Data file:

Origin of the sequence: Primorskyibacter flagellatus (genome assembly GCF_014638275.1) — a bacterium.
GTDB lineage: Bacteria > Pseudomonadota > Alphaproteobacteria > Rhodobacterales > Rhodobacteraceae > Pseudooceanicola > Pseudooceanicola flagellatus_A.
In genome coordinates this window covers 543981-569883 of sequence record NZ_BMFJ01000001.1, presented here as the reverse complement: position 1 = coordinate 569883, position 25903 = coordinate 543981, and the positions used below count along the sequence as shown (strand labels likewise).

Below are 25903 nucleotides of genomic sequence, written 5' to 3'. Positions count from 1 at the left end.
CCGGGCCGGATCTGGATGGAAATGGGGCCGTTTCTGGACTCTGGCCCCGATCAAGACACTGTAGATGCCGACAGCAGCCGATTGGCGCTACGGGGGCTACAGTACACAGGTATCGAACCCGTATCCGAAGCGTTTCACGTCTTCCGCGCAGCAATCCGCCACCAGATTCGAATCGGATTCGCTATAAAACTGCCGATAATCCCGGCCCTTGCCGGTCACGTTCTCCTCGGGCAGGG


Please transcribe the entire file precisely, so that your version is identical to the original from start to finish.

Origin of the sequence: Primorskyibacter flagellatus (genome assembly GCF_014638275.1) — a bacterium.
GTDB lineage: Bacteria > Pseudomonadota > Alphaproteobacteria > Rhodobacterales > Rhodobacteraceae > Pseudooceanicola > Pseudooceanicola flagellatus_A.
In genome coordinates this window covers 543981-569883 of sequence record NZ_BMFJ01000001.1, presented here as the reverse complement: position 1 = coordinate 569883, position 25903 = coordinate 543981, and the positions used below count along the sequence as shown (strand labels likewise).

Below are 25903 nucleotides of genomic sequence, written 5' to 3'. Positions count from 1 at the left end.
CCGGGCCGGATCTGGATGGAAATGGGGCCGTTTCTGGACTCTGGCCCCGATCAAGACACTGTAGATGCCGACAGCAGCCGATTGGCGCTACGGGGGCTACAGTACACAGGTATCGAACCCGTATCCGAAGCGTTTCACGTCTTCCGCGCAGCAATCCGCCACCAGATTCGAATCGGATTCGCTATAAAACTGCCGATAATCCCGGCCCTTGCCGGTCACGTTCTCCTCGGGCAGGG